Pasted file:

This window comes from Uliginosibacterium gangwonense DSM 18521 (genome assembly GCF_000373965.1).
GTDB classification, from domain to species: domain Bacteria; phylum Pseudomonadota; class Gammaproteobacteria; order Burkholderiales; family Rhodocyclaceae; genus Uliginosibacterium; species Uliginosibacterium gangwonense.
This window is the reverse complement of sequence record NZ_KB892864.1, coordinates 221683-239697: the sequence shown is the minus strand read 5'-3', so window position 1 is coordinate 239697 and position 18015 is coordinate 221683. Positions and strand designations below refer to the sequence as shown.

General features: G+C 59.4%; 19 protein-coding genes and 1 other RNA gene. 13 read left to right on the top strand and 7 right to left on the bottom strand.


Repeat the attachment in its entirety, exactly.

This window comes from Uliginosibacterium gangwonense DSM 18521 (genome assembly GCF_000373965.1).
GTDB classification, from domain to species: domain Bacteria; phylum Pseudomonadota; class Gammaproteobacteria; order Burkholderiales; family Rhodocyclaceae; genus Uliginosibacterium; species Uliginosibacterium gangwonense.
This window is the reverse complement of sequence record NZ_KB892864.1, coordinates 221683-239697: the sequence shown is the minus strand read 5'-3', so window position 1 is coordinate 239697 and position 18015 is coordinate 221683. Positions and strand designations below refer to the sequence as shown.

General features: G+C 59.4%; 19 protein-coding genes and 1 other RNA gene. 13 read left to right on the top strand and 7 right to left on the bottom strand.